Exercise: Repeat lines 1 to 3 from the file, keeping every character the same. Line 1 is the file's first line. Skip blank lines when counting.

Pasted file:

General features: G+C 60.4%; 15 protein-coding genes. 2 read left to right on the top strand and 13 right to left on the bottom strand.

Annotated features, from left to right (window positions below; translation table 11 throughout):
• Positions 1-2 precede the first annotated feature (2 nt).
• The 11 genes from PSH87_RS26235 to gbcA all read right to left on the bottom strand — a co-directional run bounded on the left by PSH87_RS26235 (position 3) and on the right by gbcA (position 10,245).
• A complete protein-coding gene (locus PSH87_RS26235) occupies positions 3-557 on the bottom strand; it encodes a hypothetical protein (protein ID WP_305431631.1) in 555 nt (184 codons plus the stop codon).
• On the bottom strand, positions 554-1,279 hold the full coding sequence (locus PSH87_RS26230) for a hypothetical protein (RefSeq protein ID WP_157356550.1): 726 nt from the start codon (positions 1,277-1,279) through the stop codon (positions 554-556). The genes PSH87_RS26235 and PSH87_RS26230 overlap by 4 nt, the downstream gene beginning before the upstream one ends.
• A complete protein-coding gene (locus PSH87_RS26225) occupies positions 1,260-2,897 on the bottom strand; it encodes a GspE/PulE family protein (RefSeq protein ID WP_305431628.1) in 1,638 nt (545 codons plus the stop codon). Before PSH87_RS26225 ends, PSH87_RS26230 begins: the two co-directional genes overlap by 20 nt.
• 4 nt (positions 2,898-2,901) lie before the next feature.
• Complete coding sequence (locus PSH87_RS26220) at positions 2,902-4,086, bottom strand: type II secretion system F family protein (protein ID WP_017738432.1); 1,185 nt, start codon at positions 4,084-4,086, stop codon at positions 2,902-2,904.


General features: G+C 60.4%; 15 protein-coding genes. 2 read left to right on the top strand and 13 right to left on the bottom strand.

Annotated features, from left to right (window positions below; translation table 11 throughout):
• Positions 1-2 precede the first annotated feature (2 nt).